ACTIVISM

IS BLACK FACE A FAD NOW? RACIST PRACTICES THAT NEED TO BE ILLEGAL

By  | 
Billy Van, the monologue comedian, 1900. This image is available from the United States Library of Congress’s Prints and Photographs division under the digital ID var.1831

With a generation and an era that appears to be forward thinking and “woke”, one would think in the year 2022 racism would be a thing of the past as diversity and inclusion are topics and discussions often addressed. With the changing times comes more awareness and access to information to allow individuals who would likely have been ignorant towards certain issues to be more informed. However even with access at a click of a finger; it appears racism particularly towards black people is more rampant than ever as individuals in most cases than not who are found to be either spouting racist remarks or displaying racist actions, get little to no consequences for their behaviour.

On a recent trip to Spain; Social Media Comedian and TV personality Munya Chawawa came across a parade with several white people wearing black face, with afros carrying bananas. He posted the picture and in his caption said “I took this photo at a parade in Spain last night; to be honest, I’m not that shocked really.” This is a case amongst many around the world where several white communities practice wearing black face.

Blackface became popular in the United States of America after the Civil War ended in the 1860s, as “white performers played characters that demeaned and dehumanized African Americans”. This portrayal is shown through the blackening of the face with the darkest tone, using products like “shoe polish” or “grease paint”, and then painting lips enlarged with a red colour, as well as creating other exaggerated features, such as hair. To this day, there continues to be controversies surrounding blackface appearing in places, like festivals, where you would think with such a huge audience, it would not be a good idea to showcase racism like that.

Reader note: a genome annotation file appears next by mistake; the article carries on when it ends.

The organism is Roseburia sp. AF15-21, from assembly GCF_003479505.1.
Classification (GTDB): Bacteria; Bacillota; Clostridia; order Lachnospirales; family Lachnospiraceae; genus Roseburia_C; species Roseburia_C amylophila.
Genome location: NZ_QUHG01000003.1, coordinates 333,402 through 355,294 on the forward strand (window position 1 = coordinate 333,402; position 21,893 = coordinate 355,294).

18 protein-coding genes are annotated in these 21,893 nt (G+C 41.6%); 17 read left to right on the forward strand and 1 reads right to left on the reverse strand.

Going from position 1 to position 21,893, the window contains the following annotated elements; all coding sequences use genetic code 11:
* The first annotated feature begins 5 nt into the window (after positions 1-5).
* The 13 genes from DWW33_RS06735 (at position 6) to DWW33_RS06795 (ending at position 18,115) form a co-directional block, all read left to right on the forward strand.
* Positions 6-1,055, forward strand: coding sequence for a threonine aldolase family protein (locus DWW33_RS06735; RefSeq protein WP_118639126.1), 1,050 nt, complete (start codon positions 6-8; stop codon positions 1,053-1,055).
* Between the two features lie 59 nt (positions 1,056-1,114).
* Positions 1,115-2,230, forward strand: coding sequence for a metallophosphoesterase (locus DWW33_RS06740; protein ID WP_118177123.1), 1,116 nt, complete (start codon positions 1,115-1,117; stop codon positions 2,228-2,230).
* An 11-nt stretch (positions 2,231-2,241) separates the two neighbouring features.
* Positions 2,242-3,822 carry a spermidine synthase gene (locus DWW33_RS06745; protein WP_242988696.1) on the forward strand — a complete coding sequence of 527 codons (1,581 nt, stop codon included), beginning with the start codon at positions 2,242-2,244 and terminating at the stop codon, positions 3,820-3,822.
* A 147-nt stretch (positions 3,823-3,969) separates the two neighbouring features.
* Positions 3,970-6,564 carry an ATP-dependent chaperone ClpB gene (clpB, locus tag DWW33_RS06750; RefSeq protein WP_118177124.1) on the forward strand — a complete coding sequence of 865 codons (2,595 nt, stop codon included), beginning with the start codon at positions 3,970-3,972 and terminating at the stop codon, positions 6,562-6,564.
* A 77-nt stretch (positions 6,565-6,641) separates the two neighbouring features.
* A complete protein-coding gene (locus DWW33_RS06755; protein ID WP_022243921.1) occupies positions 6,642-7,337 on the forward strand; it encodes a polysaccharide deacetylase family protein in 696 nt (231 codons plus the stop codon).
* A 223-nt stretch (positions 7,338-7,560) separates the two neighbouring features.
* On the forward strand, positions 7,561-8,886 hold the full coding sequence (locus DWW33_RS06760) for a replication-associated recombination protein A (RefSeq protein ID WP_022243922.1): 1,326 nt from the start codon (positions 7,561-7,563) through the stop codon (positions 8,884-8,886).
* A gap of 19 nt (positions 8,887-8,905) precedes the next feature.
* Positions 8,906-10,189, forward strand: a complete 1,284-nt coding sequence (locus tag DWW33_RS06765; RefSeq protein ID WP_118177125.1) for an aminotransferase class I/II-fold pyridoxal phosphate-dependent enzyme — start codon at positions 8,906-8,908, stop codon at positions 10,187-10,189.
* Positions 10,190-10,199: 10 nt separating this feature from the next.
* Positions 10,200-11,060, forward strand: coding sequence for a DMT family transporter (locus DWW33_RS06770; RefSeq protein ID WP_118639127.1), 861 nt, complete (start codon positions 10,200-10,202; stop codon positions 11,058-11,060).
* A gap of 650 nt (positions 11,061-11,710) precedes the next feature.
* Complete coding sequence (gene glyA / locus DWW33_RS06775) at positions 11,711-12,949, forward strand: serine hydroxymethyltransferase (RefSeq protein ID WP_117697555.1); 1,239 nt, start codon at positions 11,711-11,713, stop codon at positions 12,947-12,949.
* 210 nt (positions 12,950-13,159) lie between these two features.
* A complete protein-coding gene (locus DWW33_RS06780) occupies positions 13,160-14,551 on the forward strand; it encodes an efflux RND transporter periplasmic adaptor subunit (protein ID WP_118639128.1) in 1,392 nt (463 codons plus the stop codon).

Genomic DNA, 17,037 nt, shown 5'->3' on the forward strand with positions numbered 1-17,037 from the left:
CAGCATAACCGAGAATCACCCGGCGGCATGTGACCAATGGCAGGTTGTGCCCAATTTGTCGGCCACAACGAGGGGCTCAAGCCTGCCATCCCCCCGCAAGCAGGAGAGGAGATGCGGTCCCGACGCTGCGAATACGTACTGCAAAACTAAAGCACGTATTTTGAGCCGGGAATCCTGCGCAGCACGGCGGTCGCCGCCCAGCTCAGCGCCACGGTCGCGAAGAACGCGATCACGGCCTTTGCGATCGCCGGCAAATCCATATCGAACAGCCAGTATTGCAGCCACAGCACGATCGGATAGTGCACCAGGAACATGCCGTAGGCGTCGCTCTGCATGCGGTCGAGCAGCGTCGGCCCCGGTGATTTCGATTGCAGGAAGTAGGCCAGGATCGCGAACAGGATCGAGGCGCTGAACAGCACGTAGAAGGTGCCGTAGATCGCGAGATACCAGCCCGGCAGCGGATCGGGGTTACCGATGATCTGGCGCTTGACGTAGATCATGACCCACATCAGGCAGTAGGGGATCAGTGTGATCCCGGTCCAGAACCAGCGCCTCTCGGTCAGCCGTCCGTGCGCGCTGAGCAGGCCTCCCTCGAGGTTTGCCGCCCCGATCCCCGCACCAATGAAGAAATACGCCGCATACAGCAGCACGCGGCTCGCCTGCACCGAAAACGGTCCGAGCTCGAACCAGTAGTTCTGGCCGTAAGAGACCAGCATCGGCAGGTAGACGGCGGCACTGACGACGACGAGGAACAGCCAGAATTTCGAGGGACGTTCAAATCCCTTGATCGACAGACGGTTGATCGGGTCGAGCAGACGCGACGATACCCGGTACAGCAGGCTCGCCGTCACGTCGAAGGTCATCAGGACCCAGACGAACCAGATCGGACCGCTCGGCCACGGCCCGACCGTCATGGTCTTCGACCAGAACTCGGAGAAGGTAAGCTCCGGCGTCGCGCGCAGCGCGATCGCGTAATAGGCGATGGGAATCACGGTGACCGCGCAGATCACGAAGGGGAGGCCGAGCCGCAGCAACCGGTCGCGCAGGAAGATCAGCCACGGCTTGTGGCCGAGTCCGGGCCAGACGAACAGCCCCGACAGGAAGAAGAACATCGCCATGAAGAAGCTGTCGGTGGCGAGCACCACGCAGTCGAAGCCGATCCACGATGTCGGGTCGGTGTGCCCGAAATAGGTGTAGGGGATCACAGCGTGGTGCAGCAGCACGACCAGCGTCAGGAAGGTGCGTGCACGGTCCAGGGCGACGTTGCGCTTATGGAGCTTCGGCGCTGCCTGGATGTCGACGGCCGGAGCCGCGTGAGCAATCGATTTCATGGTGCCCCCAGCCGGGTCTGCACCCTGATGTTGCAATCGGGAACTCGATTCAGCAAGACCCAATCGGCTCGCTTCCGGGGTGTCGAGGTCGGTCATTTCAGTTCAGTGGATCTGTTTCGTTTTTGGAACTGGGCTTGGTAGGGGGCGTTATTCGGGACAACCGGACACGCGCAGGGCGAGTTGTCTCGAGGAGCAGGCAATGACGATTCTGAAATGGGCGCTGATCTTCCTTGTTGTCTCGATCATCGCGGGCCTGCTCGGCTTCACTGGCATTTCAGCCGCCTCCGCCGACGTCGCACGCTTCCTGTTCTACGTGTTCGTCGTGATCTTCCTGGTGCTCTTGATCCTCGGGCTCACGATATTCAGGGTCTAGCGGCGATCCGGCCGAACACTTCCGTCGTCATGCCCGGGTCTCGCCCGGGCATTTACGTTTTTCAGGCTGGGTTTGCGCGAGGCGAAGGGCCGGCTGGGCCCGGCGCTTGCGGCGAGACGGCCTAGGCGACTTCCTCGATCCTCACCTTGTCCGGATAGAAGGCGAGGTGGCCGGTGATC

Publicity still portrait of American stage actor and Vaudeville comedian Bert Williams, 1915. (Photo by John D. Kisch/Separate Cinema Archive/Getty Images)

According to history.com, blackface “peaked in popularity during an era in the United States when demands for civil rights by recently emancipated slaves triggered racial hostility. And today, because of blackface’s historic use to denigrate people of African descent, its continued use is still considered racist.” It is unknown when exactly or where blackface originated from, as its roots date back centuries to European theatrical productions, such as the famous ‘Othello’.

An actor born in New York, called Thomas Dartmouth Rice, was considered the “Father of Minstrelsy”, as he reportedly travelled, “observed slaves”, and then developed an on-stage black character called “Jim Crow” in 1830. By dancing and using exaggerated “buffoonish” behaviour, the actor founded a new genre of “racialised song and dance, blackface minstrel shows which became central to American entertainment”.

Jim Crow later became synonymous with the Jim Crow laws in the 19th and early 20th century and could was no longer enforced in 1965. Jim Crow Laws were state and local laws that in the southern part of the United States and were implemented to enforce racial segregation, with a mandate for public places for white people to prohibit black people from occupying or utilising their facilities.